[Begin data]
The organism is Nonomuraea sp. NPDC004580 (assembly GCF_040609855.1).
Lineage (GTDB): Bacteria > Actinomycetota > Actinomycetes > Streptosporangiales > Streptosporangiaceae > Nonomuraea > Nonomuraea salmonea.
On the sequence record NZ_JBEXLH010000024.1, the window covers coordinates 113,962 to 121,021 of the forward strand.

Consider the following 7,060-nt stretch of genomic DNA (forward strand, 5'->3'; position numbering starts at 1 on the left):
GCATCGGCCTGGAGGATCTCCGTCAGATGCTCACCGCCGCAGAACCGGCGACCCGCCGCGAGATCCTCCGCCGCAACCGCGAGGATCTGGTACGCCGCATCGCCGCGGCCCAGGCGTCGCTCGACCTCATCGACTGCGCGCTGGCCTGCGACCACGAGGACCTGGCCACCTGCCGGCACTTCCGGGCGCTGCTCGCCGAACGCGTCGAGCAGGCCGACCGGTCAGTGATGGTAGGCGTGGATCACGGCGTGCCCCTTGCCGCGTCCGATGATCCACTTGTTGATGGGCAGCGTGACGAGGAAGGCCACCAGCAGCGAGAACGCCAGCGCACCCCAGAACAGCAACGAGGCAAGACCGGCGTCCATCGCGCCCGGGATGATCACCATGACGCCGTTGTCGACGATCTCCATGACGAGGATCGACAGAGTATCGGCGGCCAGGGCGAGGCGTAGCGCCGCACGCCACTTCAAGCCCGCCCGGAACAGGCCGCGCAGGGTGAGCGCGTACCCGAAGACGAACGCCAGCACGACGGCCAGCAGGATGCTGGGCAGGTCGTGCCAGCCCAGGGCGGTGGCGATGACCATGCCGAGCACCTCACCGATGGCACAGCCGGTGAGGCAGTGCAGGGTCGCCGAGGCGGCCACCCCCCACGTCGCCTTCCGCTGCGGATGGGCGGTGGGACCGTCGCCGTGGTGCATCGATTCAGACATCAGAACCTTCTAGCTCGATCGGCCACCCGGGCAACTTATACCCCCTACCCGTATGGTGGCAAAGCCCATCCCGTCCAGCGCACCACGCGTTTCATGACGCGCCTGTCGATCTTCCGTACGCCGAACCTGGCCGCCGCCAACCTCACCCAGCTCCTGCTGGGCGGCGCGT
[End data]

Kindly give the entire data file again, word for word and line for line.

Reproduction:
The organism is Nonomuraea sp. NPDC004580 (assembly GCF_040609855.1).
Lineage (GTDB): Bacteria > Actinomycetota > Actinomycetes > Streptosporangiales > Streptosporangiaceae > Nonomuraea > Nonomuraea salmonea.
On the sequence record NZ_JBEXLH010000024.1, the window covers coordinates 113,962 to 121,021 of the forward strand.

Consider the following 7,060-nt stretch of genomic DNA (forward strand, 5'->3'; position numbering starts at 1 on the left):
GCATCGGCCTGGAGGATCTCCGTCAGATGCTCACCGCCGCAGAACCGGCGACCCGCCGCGAGATCCTCCGCCGCAACCGCGAGGATCTGGTACGCCGCATCGCCGCGGCCCAGGCGTCGCTCGACCTCATCGACTGCGCGCTGGCCTGCGACCACGAGGACCTGGCCACCTGCCGGCACTTCCGGGCGCTGCTCGCCGAACGCGTCGAGCAGGCCGACCGGTCAGTGATGGTAGGCGTGGATCACGGCGTGCCCCTTGCCGCGTCCGATGATCCACTTGTTGATGGGCAGCGTGACGAGGAAGGCCACCAGCAGCGAGAACGCCAGCGCACCCCAGAACAGCAACGAGGCAAGACCGGCGTCCATCGCGCCCGGGATGATCACCATGACGCCGTTGTCGACGATCTCCATGACGAGGATCGACAGAGTATCGGCGGCCAGGGCGAGGCGTAGCGCCGCACGCCACTTCAAGCCCGCCCGGAACAGGCCGCGCAGGGTGAGCGCGTACCCGAAGACGAACGCCAGCACGACGGCCAGCAGGATGCTGGGCAGGTCGTGCCAGCCCAGGGCGGTGGCGATGACCATGCCGAGCACCTCACCGATGGCACAGCCGGTGAGGCAGTGCAGGGTCGCCGAGGCGGCCACCCCCCACGTCGCCTTCCGCTGCGGATGGGCGGTGGGACCGTCGCCGTGGTGCATCGATTCAGACATCAGAACCTTCTAGCTCGATCGGCCACCCGGGCAACTTATACCCCCTACCCGTATGGTGGCAAAGCCCATCCCGTCCAGCGCACCACGCGTTTCATGACGCGCCTGTCGATCTTCCGTACGCCGAACCTGGCCGCCGCCAACCTCACCCAGCTCCTGCTGGGCGGCGCGT